History of the Pall Mall Clubhouse

With the rapid growth of interest in motoring, the Club soon outgrew its early premises. Its first headquarters was at 4 Whitehall Court (just two rooms), where it remained until 1902 when it moved to 119 Piccadilly. The Club’s membership had risen from 163 at the end of 1897 to approximately four thousand by 1907.

A grand, state-of-the-art clubhouse was considered desirable to reflect the Club’s burgeoning reputation and fashionable architects Charles Mewès and Arthur Davis were commissioned to carry out the project. They had already been lauded for the recently constructed Ritz hotels in Paris and London, and the interiors of some of the great ocean-going liners of the day.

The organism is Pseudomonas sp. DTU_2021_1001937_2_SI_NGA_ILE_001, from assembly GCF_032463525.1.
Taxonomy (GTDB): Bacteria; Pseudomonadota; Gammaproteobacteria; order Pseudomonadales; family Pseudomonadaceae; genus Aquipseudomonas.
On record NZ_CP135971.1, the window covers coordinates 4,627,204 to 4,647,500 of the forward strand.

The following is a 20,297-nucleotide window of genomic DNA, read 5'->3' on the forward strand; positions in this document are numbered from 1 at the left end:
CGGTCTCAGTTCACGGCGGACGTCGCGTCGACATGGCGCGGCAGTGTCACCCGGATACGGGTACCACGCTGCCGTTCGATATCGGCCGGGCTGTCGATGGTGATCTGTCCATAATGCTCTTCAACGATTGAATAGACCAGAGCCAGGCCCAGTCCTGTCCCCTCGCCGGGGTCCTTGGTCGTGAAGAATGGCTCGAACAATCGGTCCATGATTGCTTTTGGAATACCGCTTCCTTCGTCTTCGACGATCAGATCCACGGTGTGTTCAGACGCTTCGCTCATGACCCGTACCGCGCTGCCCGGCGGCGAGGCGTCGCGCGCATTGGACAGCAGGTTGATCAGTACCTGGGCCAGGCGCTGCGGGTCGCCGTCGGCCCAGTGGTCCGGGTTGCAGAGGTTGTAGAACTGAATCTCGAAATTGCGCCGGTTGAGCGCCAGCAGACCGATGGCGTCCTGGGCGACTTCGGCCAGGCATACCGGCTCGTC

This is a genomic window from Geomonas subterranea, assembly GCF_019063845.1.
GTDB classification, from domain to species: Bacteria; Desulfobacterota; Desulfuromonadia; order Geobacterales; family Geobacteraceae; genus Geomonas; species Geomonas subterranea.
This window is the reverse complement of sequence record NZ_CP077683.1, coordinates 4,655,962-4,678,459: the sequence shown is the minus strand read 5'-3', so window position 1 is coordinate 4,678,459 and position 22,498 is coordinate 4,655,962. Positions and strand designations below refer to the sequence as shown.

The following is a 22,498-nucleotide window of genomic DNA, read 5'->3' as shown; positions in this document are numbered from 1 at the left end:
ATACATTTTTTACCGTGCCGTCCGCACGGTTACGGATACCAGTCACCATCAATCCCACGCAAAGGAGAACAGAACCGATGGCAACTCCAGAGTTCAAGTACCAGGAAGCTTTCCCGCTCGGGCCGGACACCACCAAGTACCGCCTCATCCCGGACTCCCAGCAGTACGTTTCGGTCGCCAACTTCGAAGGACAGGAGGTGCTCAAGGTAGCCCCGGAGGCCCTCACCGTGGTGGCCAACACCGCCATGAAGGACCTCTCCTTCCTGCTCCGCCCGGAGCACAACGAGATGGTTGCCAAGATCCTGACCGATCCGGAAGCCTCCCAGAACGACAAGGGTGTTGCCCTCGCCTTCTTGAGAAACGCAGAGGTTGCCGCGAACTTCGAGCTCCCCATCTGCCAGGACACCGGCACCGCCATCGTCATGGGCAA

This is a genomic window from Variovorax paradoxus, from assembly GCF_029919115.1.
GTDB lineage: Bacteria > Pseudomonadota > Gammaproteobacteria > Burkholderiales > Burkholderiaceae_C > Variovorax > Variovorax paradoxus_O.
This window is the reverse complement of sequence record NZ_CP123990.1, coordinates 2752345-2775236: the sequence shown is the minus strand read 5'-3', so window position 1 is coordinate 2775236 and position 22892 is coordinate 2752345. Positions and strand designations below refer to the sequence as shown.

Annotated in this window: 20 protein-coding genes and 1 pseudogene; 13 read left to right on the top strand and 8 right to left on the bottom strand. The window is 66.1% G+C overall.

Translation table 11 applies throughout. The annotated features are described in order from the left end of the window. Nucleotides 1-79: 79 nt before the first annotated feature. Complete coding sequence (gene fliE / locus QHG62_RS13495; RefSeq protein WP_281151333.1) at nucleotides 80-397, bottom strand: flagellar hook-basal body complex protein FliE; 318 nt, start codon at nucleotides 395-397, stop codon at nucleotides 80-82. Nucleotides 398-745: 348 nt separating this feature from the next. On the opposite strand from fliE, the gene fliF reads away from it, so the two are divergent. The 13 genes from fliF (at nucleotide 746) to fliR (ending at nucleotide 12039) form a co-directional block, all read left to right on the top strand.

An eclectic mix of Classical, French, and English architectural styles characterised the new Pall Mall clubhouse, with painstaking detail being lavished on every area, seen and unseen. After three extraordinary years of construction, it finally opened in March 1911 at what was then considered the huge sum of £330,000. A ‘mini-palace of opulence and Edwardian hedonism’ was one exuberant description. From the start, its sporting and recreational facilities, especially the swimming pool and Turkish Baths, were especially admired.